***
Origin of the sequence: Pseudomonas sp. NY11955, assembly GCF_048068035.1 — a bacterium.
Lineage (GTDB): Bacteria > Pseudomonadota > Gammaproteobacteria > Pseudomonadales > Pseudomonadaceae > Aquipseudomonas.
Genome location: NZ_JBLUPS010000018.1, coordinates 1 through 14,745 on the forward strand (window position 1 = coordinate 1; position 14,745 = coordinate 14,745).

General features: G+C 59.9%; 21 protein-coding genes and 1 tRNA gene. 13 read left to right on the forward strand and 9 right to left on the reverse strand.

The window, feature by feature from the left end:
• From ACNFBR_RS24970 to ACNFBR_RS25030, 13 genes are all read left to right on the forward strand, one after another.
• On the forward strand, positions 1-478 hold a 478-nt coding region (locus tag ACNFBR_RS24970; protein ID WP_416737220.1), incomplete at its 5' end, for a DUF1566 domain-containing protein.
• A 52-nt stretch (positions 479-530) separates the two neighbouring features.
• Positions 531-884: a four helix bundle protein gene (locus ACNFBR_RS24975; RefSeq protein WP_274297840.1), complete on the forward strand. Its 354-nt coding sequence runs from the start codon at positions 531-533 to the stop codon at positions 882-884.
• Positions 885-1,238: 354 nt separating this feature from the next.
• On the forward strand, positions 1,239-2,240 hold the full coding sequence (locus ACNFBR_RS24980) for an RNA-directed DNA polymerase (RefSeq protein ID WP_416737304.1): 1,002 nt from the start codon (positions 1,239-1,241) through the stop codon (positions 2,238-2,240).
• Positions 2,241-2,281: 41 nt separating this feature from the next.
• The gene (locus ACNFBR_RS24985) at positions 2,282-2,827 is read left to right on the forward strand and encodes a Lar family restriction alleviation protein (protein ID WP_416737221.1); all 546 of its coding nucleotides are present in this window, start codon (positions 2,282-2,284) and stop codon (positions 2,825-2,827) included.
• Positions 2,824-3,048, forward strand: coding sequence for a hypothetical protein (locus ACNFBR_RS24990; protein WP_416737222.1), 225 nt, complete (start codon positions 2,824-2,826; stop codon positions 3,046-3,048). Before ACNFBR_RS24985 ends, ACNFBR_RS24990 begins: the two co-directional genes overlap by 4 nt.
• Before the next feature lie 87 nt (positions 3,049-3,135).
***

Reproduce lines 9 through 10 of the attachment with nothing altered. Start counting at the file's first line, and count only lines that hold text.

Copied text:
• Positions 531-884: a four helix bundle protein gene (locus ACNFBR_RS24975; RefSeq protein WP_274297840.1), complete on the forward strand. Its 354-nt coding sequence runs from the start codon at positions 531-533 to the stop codon at positions 882-884.
• Positions 885-1,238: 354 nt separating this feature from the next.